Global meat consumption is predicted to double by 2020. Yet in Europe and North America, there is growing concern about the ethics of the way meat and eggs are produced.
The consumption of veal has fallen sharply since it became widely known that to produce so-called "white" -- actually pale pink -- veal, newborn calves are separated from their mothers, deliberately made anemic, denied roughage, and kept in stalls so narrow that they cannot walk or turn around.
In Europe, mad cow disease shocked many people, not only because it shattered beef's image as a safe and healthy food, but also because they learned that the disease was caused by feeding cattle the brains and nerve tissue of sheep. People who naively believed that cows ate grass discovered that beef cattle in feed lots may be fed anything from corn to fish meal, chicken litter (complete with chicken droppings) and slaughterhouse waste.
Concern about how we treat farm animals is far from being limited to the small percentage of people who are vegetarians or even vegans -- eating no animal products at all. Despite strong ethical arguments for vegetarianism, it is not yet a mainstream position. More common is the view that we are justified in eating meat, as long as the animals have a decent life before they are killed.
The problem, as Jim Mason and I describe in our recent book, The Way We Eat, is that industrial agriculture denies animals even a minimally decent life. Tens of billions of chickens produced today never go outdoors. They are bred to have voracious appetites and gain weight as fast as possible, then reared in sheds that can hold more than 20,000 birds.
The level of ammonia in the air from their accumulated droppings stings the eye and hurts the lungs. Slaughtered at only 45 days old, their immature bones can hardly bear the weight of their bodies. Some collapse and, unable to reach food or water, soon die, their fate irrelevant to the economics of the enterprise as a whole.
Conditions are, if anything, even worse for laying hens crammed into wire cages so small that even if there were just one per cage, she would be unable to stretch her wings. But there are usually at least four hens per cage, and often more.
Under such crowded conditions, the more dominant, aggressive birds are likely to peck to death the weaker hens in the cage. To prevent this, producers sear off all birds' beaks with a hot blade. A hen's beak is full of nerve tissue -- it is, after all, her principal means of relating to her environment -- but no anesthetic or analgesic is used to relieve the pain.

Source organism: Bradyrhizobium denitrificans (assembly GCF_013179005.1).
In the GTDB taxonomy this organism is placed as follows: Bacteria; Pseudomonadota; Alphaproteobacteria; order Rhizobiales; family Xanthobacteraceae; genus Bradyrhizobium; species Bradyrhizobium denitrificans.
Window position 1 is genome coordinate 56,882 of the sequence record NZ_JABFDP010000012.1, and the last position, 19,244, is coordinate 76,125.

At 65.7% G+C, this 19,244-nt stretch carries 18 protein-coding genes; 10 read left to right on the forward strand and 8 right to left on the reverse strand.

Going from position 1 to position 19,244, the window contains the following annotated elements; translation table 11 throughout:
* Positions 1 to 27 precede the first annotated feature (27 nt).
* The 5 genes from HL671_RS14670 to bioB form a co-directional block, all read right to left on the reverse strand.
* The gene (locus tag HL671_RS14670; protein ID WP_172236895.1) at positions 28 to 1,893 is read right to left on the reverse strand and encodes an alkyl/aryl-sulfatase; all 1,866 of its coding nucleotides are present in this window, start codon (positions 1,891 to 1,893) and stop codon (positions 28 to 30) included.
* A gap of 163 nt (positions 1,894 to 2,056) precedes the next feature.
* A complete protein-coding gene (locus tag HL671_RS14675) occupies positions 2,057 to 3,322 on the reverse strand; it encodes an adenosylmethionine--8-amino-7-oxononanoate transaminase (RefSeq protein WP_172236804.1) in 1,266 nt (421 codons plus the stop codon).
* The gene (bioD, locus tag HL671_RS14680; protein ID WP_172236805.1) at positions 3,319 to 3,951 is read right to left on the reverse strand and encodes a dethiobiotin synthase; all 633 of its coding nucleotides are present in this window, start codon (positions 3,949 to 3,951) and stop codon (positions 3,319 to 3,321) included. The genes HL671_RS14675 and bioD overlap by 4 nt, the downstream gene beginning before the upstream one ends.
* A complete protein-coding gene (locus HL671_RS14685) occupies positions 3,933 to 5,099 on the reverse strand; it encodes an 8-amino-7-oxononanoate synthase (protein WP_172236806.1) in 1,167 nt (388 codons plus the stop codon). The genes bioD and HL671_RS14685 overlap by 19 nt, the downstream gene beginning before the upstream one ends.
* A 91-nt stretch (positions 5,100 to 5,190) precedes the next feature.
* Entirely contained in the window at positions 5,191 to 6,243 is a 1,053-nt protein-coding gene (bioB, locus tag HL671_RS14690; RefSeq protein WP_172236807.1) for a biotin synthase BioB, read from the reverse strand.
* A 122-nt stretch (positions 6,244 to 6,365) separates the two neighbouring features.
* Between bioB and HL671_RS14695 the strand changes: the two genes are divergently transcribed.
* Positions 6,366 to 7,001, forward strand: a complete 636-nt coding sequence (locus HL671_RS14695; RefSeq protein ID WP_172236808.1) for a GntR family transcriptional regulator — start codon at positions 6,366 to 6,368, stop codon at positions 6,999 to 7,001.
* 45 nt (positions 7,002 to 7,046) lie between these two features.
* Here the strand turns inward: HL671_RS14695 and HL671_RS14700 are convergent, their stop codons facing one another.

Pigs may be the most intelligent and sensitive of the animals that we commonly eat. When foraging in a rural village, they can exercise that intelligence and explore their varied environment. Before they give birth, sows use straw or leaves and twigs to build a comfortable and safe nest in which to nurse their litter.
But in today's factory farms, pregnant sows are kept in crates so narrow that they cannot turn around, or even walk more than a step forward or backward. They lie on bare concrete without straw or any other form of bedding. The piglets are taken from the sow as soon as possible, so that she can be made pregnant again, but they never leave the shed until they are taken to slaughter.
Defenders of these production methods argue that they are a regrettable but necessary response to a growing population's demand for food. On the contrary, when we confine animals in factory farms, we have to grow food for them.
The animals burn up most of that food's energy just to breathe and keep their bodies warm, so we end up with a small fraction -- usually no more than one-third and sometimes as little as one-tenth -- of the food value that we feed them. By contrast, cows grazing on pasture eat food that we cannot digest, which means that they add to the amount of food available to us.
It is tragic that countries like China and India, as they become more prosperous, are copying Western methods and putting animals in huge industrial farms to supply more meat and eggs for their growing middle classes. If this continues, the result will be animal suffering on an even greater scale than now exists in the West, as well as more environmental damage and a rise in heart disease and cancers of the digestive system. It will also be grossly inefficient.
As consumers, we have the power -- and the moral obligation -- to refuse to support farming methods that are cruel to animals and bad for us.
Peter Singer is professor of bioethics at Princeton University and the author, with Jim Mason, of The Way We Eat: Why Our Food Choices Matter.
Copyright: Project Syndicate
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